Configuring Power Management Settings Using the Power Options Utility in Control Panel
The Power Options utility in Control Panel provides a central location where users can configure how their computer balances power consumption against performance, create and manage power plans, configure the behavior of the power buttons on the computer, and configure other advanced settings. In Windows 7, this utility has been enhanced by hiding the High Performance plan by default under the Show Additional Plans option.
This was done to encourage users to conserve energy by not making the High Performance plan as visible as the Balanced and Power Saver plans.
Selecting either of the top two links on the left opens a screen where the user can configure the behavior of the power button on the computer and require that a password be specified when returning from Sleep mode.
Beginning with Windows Vista, standard (non-Administrator) users can manage most power management settings on their computers. In earlier versions of Windows, users had to be local administrators to manage power settings on their computers. In addition, in Windows Vista and later versions, there is a single set of power plans for the computer. All users have access to the same power settings across the computer, helping to avoid situations in which power policy changes based on which user, if any, is currently logged on. This is a departure from Windows XP, where one portion of the power policy was specified on a per-user basis and the remainder on a per-computer basis.
To manage advanced power options, select either of the lower two links on the upper left of the main Power Options screen and then select Change Advanced Power Settings to open the Advanced Settings tab for Power Options.
Advanced power settings provide more detailed control over power consumption and the ability to change some settings not displayed elsewhere in Power Options. Additional settings include the power-saving mode for wireless adapters, USB selective suspend, PCI Express Active-State Power Management, and Search and Indexing activity on the system.
Note that some systems (particularly mobile computers) may have additional power settings in advanced power settings. For example, third-party drivers and applications may add new power settings. Common third-party settings include power management options for video adapters.
Note When you select Change Settings That Are Currently Unavailable and respond to the UAC prompt, no new items will appear in the list, which can seem confusing. However, some options that could not be edited before can now be edited.
Power-Saving Modes for Wireless Network Adapters
On the Advanced Settings tab for Power Options, four different power-saving modes are displayed under Wireless Network Adapter (the On Battery settings are relevant only on mobile systems and computers with batteries):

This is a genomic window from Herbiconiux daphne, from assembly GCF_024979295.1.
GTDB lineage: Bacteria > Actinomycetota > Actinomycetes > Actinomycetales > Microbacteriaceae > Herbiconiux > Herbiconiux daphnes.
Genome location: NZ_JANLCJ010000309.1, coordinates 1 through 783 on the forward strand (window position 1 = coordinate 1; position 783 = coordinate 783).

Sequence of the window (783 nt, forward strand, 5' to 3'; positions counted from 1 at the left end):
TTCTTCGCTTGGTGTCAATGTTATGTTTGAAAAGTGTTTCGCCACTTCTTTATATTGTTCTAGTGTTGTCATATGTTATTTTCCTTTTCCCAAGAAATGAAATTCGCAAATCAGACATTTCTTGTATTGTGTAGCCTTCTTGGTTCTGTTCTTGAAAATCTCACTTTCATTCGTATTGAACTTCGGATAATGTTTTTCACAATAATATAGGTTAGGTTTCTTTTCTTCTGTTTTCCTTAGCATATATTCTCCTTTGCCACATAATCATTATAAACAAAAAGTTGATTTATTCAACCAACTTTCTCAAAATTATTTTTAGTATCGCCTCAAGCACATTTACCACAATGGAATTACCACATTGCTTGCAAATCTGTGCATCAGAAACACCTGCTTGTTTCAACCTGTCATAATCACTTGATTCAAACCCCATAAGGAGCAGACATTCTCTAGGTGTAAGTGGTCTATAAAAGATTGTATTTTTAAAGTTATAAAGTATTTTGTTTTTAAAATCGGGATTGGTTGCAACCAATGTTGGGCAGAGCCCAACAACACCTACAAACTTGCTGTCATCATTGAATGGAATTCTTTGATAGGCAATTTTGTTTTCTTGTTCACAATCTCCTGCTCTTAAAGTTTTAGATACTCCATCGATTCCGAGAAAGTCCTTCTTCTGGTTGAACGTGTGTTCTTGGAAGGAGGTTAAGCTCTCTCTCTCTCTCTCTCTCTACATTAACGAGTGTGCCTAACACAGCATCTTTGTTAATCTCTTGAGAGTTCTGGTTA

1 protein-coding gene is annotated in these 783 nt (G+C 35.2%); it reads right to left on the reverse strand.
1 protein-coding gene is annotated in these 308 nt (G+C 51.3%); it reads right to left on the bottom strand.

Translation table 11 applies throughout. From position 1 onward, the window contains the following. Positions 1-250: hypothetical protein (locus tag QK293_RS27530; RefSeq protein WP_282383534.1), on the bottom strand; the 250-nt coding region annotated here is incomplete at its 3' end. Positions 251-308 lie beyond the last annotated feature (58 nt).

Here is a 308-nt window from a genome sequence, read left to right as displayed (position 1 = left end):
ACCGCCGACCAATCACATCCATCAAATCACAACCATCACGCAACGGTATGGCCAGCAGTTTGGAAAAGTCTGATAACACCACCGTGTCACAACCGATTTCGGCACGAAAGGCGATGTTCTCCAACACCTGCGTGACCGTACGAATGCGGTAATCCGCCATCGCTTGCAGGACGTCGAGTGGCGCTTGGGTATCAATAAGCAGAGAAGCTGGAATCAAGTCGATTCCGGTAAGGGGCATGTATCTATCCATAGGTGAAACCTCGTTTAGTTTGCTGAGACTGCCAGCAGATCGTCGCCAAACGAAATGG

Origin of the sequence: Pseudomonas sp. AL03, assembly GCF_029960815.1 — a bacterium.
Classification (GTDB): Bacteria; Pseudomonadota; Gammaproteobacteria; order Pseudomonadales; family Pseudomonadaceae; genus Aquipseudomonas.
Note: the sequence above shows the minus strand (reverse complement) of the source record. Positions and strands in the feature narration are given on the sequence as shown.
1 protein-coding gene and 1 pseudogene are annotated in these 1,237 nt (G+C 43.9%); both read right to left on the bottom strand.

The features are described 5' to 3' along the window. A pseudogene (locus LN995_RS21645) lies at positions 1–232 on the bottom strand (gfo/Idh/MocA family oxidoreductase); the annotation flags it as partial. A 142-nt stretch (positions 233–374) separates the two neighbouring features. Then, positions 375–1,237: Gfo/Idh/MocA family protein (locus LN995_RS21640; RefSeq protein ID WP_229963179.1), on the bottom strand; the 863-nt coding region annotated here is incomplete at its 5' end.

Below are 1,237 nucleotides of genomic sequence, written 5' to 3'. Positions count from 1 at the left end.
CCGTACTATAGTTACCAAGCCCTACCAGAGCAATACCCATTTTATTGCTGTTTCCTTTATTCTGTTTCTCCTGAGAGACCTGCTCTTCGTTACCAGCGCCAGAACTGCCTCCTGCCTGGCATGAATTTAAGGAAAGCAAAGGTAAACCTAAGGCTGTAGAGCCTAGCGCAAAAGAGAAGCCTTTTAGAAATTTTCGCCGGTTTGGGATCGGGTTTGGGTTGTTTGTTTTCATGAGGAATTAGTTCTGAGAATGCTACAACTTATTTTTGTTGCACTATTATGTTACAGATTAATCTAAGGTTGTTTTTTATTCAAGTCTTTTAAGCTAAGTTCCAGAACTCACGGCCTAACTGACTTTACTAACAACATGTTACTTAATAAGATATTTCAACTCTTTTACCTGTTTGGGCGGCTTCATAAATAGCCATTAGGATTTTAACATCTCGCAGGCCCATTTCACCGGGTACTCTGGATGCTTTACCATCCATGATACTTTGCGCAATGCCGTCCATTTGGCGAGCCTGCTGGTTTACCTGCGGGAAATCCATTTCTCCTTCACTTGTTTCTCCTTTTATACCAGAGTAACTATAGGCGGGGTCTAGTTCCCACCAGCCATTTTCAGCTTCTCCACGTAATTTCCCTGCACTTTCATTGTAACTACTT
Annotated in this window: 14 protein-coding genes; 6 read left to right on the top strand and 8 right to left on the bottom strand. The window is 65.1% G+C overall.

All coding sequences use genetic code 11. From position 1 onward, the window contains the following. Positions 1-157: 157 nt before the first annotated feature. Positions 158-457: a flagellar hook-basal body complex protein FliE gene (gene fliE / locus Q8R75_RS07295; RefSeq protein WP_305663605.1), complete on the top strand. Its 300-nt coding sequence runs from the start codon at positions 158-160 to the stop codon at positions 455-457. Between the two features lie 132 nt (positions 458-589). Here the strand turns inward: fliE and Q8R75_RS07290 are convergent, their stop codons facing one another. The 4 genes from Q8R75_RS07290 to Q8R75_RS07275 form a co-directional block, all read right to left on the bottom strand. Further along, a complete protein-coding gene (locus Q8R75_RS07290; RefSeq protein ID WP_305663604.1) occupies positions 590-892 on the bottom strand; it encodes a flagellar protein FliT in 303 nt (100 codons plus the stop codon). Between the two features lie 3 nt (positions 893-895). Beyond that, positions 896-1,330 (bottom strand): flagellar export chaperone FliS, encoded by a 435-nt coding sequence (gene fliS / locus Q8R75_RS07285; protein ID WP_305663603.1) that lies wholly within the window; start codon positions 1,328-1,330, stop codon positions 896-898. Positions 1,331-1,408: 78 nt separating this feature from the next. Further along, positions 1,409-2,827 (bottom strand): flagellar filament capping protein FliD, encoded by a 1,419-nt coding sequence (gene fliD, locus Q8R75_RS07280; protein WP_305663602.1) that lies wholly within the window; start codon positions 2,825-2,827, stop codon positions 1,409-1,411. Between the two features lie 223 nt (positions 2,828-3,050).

- Maximum Performance
- Low Power Saving
- Medium Power Saving
- Maximum Power Saving
If Maximum Performance is chosen, the wireless adapter will not use any power management features but will communicate with the wireless access point at the maximum speed. However, if Maximum Power Saving is chosen, the wireless adapter will conserve energy by communicating with the wireless access point at a lower speed. This reduces wireless performance but conserves power and helps extend battery life on mobile PCs. The Low Power Saving and Medium Power Saving settings balance power savings and performance.
Note You can configure additional advanced power settings by using the Powercfg. exe command. See the section titled "Configuring Power Management Settings Using the Powercfg Utility" later in the tutorial for more information.
In this tutorial:
- Managing Devices and Services
- Understanding Device Installation and Management
- Device Enhancements in Windows 7
- Display Enhancements in Windows 7
- Understanding Device Installation
- Driver Store and Driver Packaging
- Driver Staging vs Installation
- Driver Staging and Installation Process
- Detailed Installation Process
- Managing Driver Packages
- Using PnPutil.exe
- Using Dism.exe
- Driver Signing
- Driver Ranking
- Installing and Using Devices
- Enhancements to the Device Installation Experience in Windows 7
- Scenario 1: Driver found in Driver Store
- Scenario 2: Driver found on Windows Update
- Scenario 3: Driver in Driver Store, But Better Driver on Windows Update
- Scenario 5: No Driver Can Be Found for the device
- Scenario 6: Vendor -supplied media is available
- Scenario 7: Additional Device Software is Available For Download from vendor
- Configuring Device Installation Settings
- Using the Devices And Printers Folder
- Understanding Device Stage
- Understanding the Device Experience Architecture
- Device Containers
- Device display object
- Device Metadata System
- Managing Device Installation Using Group Policy
- Managing Device Installation Behavior
- Managing Driver Installation Behavior
- Blocking Installation of Removable Devices
- Managing Device Redirection Behavior
- Troubleshooting Device Installation
- Using Windows Error Reporting
- Using the SetupAPI Log File
- Using Driver INF Files
- Using Device Manager Error Codes
- Using Driver Verifier
- Repairing Driver Store Corruption
- Repairing Index File Corruption
- Understanding Power Management
- Power Management Enhancements in Windows 7
- New Power Policies in Windows 7
- Configuring Power Management Settings
- Configuring Power Management Settings Using the Power Options Utility in Control Panel
- Configuring Power Management Settings Using Group Policy
- Configuring Power Management Settings Using the Powercfg Utility
- Understanding Services
- Service Enhancements in Windows 7
- Managing Services
- Managing Services Using Task Manager
- Managing Services Using the Sc.exe Command